The crew of the space shuttle Columbia flew home tonight to a hero's welcome and a little rest in their own beds.

John W. Young and Robert L. Crippen touched down at Ellington Air Force Base near the Johnson Space Center about 7 p.m., only a few hours after guiding their orbiter to a successful landing in the barren beauty of a dry lakebed in California.

More than 1,000 people had gathered near the runway for the traditional astronauts' red-carpet welcome; among them was White House chief of staff James A. Baker III with a message from President Reagan and an invitation to the White House.

"You were right, Capt. Crippen, when you said the Columbia and her voyage would mean much to this country and the world," the president said. "Today, both our friends and our adversaries are reminded that we are a free people capable of great deeds. Welcome home."

Young, 50, is the cool veteran of five trips to outer space; Crippen, 43, the raw-boned rookie with the big smile and the "right stuff." When they returned home tonight, they couldn't say enough about each other and their marvelous flying machine.

Earlier today, when he emerged from the shuttle, Young was the irrepressible test pilot, pacing back and forth beside the Columbia, clenching his fists in excitement. Tonight he looked like the calm commander in full control, but only superlatives rolled from his lips.

"Robert and I spent the most interesting and exciting two days of our lives," he said. "The space shuttle Columbia is phenomenal, an incredible piece of machinery.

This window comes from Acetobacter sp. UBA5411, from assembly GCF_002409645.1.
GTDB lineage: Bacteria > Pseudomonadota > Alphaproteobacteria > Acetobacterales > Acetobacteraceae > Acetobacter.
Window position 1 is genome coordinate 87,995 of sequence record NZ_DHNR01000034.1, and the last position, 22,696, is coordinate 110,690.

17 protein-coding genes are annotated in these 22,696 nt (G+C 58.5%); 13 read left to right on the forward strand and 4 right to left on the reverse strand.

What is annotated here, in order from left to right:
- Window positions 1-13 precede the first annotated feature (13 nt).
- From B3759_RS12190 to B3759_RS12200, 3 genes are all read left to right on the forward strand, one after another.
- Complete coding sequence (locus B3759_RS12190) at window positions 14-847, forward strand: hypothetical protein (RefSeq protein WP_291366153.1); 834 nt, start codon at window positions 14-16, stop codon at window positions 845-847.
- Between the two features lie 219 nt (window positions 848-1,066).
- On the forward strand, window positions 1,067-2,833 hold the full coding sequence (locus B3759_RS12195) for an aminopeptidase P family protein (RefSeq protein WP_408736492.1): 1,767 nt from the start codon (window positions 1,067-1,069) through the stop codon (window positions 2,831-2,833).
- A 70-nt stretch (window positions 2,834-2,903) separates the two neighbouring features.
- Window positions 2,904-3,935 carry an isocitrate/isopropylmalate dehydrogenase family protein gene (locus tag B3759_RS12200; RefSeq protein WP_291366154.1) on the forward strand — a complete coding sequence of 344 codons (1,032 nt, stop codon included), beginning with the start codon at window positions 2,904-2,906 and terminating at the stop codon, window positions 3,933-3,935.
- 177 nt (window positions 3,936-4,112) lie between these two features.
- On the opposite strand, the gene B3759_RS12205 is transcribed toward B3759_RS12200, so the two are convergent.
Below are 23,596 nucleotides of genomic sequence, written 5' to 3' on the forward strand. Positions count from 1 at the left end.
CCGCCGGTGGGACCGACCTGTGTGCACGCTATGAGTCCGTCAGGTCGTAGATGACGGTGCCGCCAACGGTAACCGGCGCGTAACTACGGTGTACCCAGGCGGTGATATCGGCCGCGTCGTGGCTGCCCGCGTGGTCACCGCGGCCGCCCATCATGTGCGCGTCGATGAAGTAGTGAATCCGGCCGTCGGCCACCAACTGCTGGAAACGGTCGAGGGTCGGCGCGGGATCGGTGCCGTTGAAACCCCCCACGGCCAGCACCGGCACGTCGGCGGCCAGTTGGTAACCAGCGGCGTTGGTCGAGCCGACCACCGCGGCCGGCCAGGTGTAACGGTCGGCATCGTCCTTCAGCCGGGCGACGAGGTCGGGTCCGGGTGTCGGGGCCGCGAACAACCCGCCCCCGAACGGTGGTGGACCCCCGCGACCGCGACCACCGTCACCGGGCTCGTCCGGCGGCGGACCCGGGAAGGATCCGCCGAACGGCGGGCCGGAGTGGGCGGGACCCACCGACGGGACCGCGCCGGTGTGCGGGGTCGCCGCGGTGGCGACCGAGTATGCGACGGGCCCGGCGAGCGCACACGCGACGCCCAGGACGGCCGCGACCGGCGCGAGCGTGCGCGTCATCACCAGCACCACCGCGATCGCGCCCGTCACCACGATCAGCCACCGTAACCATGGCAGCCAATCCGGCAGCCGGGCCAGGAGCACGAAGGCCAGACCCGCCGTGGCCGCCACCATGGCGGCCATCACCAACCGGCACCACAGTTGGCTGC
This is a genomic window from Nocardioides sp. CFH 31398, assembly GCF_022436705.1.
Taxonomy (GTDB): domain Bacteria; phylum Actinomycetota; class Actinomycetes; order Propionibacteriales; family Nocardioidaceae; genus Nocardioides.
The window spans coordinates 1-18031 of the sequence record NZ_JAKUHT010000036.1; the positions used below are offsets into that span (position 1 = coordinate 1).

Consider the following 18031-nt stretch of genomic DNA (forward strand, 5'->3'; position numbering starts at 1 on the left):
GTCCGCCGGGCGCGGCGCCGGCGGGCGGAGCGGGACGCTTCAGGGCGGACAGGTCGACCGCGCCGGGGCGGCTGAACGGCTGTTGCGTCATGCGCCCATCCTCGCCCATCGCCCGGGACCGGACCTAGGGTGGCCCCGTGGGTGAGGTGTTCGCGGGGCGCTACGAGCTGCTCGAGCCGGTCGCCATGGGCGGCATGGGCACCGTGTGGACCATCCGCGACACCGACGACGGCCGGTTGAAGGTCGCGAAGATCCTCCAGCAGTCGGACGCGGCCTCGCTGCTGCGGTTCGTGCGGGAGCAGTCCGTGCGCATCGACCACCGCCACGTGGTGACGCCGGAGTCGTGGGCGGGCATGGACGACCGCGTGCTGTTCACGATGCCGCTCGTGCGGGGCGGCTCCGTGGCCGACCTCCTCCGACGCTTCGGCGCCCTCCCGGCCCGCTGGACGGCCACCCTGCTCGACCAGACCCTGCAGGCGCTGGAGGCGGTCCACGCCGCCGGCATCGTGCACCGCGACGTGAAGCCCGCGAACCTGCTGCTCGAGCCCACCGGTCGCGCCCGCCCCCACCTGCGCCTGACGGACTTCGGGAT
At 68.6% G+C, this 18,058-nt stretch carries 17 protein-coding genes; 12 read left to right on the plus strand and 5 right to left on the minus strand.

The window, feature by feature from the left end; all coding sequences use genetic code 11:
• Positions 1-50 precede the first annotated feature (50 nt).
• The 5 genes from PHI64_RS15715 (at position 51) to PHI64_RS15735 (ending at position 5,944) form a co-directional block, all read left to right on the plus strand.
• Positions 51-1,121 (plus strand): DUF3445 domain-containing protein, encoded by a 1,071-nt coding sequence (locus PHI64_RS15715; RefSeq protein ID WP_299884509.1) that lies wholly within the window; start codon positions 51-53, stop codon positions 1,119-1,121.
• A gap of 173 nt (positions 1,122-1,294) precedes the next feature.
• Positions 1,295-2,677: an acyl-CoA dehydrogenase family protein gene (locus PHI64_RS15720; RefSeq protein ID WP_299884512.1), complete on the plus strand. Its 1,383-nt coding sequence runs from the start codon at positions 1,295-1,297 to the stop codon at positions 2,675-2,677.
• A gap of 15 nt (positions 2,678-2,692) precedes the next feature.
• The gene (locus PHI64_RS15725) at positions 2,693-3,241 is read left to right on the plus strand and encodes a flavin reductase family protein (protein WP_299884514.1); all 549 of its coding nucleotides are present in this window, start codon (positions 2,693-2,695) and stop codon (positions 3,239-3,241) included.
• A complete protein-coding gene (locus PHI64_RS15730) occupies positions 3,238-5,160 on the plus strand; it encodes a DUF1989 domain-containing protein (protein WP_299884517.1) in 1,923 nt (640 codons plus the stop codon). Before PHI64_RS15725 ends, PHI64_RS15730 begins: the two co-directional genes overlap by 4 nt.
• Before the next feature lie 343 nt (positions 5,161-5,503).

"Bob Crippen is a very smart young man and he kept me out of a lot trouble on the flight," Young said. "I think he did a helluva job. I'm going to recommend him to be commander of one of the early space shuttle flights."

Crippen was obviously touched by Young's words of praise and seemed as much in awe of the shuttle orbiter as is the rest of America. "I was just hanging on, hoping he'd point me in the right direction," he said as he flashed another grin at the applauding crowd.

For years, Crippen said, "we've been bustin' our buns" to get the shuttle up, but he assured everyone who had played a role it was worth the effort.

"It was the darnedest time I ever had in my entire life," he said.

And picking up on Young's promise of a job recommendation, he quickly added, "I want to go back as soon as I can."

Baker told the Columbia crew they had "opened a door to the future," and said that Reagan wanted them to come to the White House for a full report as soon as it could be arranged.

Others in the official welcoming party were the acting director of NASA, Alan Lovelace; the head of the Johnson Space Center, Christopher C. Kraft, and the flight directors who had run the successful operation from Mission Control in Houston.

After the short ceremony, Young and Crippen went home for the night. After a short rest, they will plunge into a series of debriefings in which they will go over every aspect of the flight in detail.

Because the shuttle had never been flight-tested, there is extraordinary interest in what the astronauts found as they circled the earth 36 times.

The debriefings will last about five working days, and in a little more than a week the two astronauts will hold their first formal news conference, at which they are expected to release an edited film from their flight.